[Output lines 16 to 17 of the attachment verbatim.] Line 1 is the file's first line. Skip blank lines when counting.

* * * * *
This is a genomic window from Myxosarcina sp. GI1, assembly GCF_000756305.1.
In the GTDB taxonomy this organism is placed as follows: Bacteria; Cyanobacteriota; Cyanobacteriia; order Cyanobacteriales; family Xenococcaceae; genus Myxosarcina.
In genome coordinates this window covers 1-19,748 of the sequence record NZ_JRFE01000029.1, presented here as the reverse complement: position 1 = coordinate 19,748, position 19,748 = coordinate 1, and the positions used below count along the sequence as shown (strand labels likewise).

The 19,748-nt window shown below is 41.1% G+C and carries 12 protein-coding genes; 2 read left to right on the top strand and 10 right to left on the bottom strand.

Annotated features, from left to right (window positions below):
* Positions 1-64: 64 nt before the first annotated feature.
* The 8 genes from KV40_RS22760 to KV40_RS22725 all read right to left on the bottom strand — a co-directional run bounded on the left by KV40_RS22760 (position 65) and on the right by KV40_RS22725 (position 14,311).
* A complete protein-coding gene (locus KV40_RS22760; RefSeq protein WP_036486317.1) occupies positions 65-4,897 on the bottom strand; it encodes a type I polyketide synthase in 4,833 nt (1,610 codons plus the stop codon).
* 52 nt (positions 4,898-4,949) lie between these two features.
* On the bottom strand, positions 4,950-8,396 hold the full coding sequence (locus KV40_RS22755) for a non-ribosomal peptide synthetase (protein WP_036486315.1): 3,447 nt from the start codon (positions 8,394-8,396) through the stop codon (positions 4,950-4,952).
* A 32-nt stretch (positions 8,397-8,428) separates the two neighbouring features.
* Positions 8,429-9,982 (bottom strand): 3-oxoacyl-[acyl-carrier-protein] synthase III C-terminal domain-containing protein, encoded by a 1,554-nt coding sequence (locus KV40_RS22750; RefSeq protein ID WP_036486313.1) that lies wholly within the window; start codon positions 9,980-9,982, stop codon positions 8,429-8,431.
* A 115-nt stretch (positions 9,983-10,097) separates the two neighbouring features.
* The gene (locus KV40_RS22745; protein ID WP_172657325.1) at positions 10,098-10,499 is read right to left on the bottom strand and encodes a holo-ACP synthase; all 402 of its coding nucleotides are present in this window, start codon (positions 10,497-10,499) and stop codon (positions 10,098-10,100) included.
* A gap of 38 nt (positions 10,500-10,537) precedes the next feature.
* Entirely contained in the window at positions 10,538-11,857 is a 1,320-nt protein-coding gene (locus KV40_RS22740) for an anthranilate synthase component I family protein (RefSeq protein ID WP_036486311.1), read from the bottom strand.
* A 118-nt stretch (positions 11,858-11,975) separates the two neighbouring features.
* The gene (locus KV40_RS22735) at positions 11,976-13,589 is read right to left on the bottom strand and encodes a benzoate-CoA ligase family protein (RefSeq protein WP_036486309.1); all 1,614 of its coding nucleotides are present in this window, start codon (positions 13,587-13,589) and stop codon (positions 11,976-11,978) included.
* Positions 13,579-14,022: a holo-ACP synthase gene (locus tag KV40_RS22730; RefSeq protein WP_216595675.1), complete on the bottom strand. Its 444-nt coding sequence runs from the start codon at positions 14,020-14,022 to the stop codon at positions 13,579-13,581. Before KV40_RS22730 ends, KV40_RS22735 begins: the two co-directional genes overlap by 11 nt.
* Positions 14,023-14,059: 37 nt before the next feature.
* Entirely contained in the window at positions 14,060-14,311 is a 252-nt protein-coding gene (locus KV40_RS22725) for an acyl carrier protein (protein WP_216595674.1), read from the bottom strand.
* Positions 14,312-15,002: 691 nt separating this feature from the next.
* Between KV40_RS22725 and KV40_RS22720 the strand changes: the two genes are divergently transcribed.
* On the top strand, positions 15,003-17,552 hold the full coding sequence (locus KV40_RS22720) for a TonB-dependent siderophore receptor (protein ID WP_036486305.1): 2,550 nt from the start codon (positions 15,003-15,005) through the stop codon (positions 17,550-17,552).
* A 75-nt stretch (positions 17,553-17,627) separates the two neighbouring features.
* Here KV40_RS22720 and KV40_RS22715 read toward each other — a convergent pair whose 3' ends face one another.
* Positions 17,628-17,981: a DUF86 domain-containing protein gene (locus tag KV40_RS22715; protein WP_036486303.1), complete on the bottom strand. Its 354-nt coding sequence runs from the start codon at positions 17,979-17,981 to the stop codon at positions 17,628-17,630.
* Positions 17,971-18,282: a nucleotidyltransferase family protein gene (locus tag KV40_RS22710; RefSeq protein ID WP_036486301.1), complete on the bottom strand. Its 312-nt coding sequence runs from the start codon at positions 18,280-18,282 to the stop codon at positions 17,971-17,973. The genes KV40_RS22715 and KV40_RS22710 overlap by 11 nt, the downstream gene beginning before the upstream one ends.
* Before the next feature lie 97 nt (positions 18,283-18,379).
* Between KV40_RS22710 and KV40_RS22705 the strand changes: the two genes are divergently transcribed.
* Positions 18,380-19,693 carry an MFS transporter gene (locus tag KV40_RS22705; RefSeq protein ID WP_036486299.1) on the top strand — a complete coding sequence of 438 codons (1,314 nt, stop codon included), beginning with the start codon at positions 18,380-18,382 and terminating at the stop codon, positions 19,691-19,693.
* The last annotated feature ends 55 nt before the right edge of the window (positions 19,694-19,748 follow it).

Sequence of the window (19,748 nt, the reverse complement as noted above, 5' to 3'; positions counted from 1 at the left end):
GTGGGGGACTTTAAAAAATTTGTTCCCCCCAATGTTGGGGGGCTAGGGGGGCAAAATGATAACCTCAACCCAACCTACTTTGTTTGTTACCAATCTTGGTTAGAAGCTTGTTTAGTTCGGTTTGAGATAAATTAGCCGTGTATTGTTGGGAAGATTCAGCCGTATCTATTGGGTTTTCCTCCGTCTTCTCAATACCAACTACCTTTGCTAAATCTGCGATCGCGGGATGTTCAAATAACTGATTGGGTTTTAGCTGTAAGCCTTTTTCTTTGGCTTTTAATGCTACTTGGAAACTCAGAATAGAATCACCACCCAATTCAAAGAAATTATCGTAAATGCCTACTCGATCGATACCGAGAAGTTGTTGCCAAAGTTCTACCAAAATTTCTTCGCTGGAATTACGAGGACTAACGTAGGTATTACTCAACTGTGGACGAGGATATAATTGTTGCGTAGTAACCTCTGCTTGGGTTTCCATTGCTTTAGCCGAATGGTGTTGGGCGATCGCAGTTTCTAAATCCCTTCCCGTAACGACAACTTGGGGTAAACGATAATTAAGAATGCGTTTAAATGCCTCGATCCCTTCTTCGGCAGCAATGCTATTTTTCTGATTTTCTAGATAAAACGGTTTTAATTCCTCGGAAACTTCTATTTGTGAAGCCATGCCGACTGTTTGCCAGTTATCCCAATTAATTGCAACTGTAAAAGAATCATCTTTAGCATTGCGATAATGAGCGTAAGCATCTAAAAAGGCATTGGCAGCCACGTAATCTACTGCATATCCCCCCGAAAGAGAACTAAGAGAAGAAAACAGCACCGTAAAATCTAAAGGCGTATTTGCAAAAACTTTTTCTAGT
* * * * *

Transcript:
* Entirely contained in the window at positions 10,538-11,857 is a 1,320-nt protein-coding gene (locus KV40_RS22740) for an anthranilate synthase component I family protein (RefSeq protein ID WP_036486311.1), read from the bottom strand.
* A 118-nt stretch (positions 11,858-11,975) separates the two neighbouring features.